So while a mobile gateway that essentially forwards packets can be virtualized, it would only make sense to do this where the amount of traffic its handling is relatively small.

So where can we deploy these NFV controlled server based vRouters?

The Provider Edge (PE) routers does several things today, few of which could be easily moved out to be implemented on standard server hardware. ETSI’s NFV Use cases document (case #2)  identifies vPE as a potential NFV use case. The “PE” routers in the MPLS world connects the customer edge (CE) router at the customer premises to the P routers in the provider network. The PE router serves as the service delimiter where it provides L3 VPNs, VPLS, VLL, CDNs and other services to the customers.

The ETSI NFV use-case document (case #2) describes how enterprises are deploying multiple services in branch offices; several of these enterprises use dedicated standalone appliances to provide these services (firewalls, IDS/IPS, WAN optimization, etc), which is “cost prohibitive, inflexible, slow to install and difficult to maintain”.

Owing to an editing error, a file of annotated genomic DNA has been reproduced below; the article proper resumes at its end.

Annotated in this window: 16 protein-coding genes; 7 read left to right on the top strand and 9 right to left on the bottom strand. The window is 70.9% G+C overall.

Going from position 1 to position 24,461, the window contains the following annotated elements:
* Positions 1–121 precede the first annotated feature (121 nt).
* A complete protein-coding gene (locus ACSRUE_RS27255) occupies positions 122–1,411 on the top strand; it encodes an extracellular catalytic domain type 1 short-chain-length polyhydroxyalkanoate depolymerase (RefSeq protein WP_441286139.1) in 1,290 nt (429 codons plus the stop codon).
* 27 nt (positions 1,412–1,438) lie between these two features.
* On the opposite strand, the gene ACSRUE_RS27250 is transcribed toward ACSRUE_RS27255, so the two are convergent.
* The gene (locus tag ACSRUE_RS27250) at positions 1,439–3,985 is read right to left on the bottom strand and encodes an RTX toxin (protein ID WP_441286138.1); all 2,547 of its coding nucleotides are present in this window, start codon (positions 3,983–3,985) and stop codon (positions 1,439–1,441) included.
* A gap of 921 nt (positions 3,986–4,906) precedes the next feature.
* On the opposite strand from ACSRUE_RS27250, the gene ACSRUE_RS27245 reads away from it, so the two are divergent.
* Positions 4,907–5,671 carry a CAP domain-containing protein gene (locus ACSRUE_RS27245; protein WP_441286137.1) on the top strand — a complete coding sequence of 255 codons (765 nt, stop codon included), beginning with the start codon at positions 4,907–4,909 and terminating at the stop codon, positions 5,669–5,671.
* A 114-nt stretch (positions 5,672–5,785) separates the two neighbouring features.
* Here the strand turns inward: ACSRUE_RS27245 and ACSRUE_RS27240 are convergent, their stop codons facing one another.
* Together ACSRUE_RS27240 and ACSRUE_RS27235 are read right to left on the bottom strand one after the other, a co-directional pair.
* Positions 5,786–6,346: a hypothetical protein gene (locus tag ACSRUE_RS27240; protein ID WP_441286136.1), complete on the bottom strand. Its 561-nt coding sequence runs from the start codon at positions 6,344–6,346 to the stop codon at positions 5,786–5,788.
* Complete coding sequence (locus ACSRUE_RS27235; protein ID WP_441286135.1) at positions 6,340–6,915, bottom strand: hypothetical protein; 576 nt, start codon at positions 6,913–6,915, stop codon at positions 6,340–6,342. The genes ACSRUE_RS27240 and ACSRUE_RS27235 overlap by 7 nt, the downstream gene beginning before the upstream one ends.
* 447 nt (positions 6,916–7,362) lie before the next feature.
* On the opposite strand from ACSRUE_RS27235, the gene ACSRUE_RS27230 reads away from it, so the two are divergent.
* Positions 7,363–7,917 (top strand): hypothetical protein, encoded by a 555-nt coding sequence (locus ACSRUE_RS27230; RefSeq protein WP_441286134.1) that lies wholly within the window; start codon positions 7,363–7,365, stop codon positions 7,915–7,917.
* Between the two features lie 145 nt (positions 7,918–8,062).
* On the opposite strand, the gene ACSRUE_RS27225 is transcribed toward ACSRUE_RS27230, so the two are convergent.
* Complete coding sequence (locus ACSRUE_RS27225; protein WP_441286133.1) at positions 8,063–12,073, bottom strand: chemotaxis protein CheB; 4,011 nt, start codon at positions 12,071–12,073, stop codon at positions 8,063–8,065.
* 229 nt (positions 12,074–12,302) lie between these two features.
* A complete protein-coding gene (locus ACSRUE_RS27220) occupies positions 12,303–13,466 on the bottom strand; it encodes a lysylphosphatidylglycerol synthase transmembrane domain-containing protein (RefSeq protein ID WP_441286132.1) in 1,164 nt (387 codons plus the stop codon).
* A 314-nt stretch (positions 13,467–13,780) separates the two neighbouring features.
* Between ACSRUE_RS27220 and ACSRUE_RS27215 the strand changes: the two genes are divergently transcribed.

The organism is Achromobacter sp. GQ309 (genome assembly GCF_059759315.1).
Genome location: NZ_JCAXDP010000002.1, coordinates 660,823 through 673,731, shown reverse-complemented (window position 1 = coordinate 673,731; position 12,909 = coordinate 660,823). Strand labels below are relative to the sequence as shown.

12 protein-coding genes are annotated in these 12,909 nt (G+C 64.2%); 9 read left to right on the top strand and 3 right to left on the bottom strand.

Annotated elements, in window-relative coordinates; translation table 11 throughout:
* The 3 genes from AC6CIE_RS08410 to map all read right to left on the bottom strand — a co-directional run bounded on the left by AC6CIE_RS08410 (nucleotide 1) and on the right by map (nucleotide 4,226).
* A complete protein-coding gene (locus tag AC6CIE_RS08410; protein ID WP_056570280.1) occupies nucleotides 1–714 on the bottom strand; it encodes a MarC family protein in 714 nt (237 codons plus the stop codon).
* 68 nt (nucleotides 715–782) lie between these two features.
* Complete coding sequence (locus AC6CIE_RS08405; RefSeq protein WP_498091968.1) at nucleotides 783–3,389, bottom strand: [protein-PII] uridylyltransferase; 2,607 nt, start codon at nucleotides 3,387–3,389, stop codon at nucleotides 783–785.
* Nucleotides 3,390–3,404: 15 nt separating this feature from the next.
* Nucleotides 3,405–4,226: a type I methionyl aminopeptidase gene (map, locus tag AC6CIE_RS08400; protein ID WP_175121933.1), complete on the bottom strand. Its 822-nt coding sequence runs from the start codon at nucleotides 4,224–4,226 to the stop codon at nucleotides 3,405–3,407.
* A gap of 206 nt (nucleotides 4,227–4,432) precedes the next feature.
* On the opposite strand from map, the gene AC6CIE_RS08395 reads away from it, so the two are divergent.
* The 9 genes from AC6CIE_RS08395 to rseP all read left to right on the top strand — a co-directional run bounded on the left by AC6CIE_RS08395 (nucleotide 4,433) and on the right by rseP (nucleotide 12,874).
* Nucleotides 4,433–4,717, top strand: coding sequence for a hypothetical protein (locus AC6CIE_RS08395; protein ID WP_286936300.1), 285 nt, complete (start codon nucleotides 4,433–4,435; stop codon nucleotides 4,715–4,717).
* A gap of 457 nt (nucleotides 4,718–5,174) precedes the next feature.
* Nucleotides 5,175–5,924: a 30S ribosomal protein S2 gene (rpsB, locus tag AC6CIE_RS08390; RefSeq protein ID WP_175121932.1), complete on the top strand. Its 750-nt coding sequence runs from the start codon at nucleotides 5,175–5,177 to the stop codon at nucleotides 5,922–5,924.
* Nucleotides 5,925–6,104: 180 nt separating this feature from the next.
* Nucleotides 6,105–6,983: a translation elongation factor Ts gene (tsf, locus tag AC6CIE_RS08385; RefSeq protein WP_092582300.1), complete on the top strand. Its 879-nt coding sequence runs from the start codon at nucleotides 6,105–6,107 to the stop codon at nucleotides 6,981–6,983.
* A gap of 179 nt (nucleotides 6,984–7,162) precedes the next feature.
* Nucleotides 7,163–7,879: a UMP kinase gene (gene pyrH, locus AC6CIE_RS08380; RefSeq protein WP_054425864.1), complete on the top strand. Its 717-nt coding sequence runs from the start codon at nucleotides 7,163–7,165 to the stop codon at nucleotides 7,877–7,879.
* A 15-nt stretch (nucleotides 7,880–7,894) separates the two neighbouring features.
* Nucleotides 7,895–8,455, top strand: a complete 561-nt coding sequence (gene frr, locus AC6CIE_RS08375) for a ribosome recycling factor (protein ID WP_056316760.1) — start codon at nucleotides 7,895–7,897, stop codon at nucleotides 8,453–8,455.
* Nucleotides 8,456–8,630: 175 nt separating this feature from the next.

As a result, many enterprises are looking at outsourcing the virtualization of enterprise CPE (access router) into the operator’s network.

Increased capex and opex pressure is edging enterprises and providers to look at virtualization capabilities made possible by NFV. So, lets look at what all can be virtualized by NFV.

The ETSI NFV use-case document states that “Traditional IP routers  based on custom hardware and software are amongst the most capital-intensive portions of service-provider infrastructure. PE routers run out of control plane resources before they run out of data plane resources and virtualization of control plane functions improves scalability.”

It further states that moving some of the control plane to equivalent functionality implemented in standard commercial servers deploying NFV can result in significant savings.

The figure below gives an idea of the components that can be moved out of the PE router and onto an NFV-powered server.

Network functions/services that can be offloaded from the PE router

Network functions/services that can be offloaded from the PE router

If we’re able to push out the functions/services shown in the figure above, the PE router effectively gets reduced to a router thats mainly pushing the packets out and vPE, the device for service delivery. NFV appears to be most effective at the edge of the network where customers are served — this also happens to be mostly ethernet, which works in the favor of NFV since other ports cannot be served as effectively.